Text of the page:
What about the patient whose pain becomes chronic and disabling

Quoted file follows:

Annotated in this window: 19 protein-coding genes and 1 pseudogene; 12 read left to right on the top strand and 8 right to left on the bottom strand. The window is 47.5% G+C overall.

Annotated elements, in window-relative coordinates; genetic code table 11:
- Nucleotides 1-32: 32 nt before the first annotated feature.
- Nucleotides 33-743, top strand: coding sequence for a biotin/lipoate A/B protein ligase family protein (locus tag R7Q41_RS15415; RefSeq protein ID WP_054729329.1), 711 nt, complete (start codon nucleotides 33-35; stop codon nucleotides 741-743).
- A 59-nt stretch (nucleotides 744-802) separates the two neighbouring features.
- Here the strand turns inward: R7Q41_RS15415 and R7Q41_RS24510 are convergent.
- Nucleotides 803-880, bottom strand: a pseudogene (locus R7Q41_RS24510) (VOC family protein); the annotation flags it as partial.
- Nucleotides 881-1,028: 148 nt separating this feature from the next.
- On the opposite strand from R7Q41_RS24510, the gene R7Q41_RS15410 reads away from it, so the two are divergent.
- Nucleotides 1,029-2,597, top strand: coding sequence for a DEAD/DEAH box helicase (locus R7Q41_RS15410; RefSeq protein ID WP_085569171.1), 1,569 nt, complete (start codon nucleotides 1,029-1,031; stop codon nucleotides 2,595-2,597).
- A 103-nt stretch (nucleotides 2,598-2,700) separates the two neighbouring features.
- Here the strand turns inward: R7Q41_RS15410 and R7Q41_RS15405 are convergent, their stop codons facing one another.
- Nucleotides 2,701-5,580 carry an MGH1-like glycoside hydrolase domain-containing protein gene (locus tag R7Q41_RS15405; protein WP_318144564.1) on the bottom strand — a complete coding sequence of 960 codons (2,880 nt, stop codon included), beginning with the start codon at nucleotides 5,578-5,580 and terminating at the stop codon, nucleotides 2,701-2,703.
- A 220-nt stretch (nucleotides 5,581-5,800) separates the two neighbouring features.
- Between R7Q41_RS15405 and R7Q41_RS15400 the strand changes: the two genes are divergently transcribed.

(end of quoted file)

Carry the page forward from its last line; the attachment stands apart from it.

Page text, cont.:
Other factors contributing to the pain must be identified. There has been a large movement toward treating "benign" or "nonmalignant pain" problems with opioid medications and various injections, disc dissolution techniques, device insertion (spinal stimulators, intrathecal drug delivery systems), and surgery. However, these are unlikely to treat the entire problem. In addition, these treatments are invasive, associated with high complication rates, and unlikely to resolve disabling pain or restore functional ability. When the etiology of the pain is not clearly defined and there are multiple inorganic signs, treatment is directed at the functional loss and disability. This type of patient is best served by an interdisciplinary team (not multidisciplinary) approach, such as a functional restoration program. This approach uses cognitive-behavioral methods together with physical methods and is guided by a biopsychosocial approach to the patient's pain and disability. Acceptance of pain and restoring function is paramount to success with this type of program.

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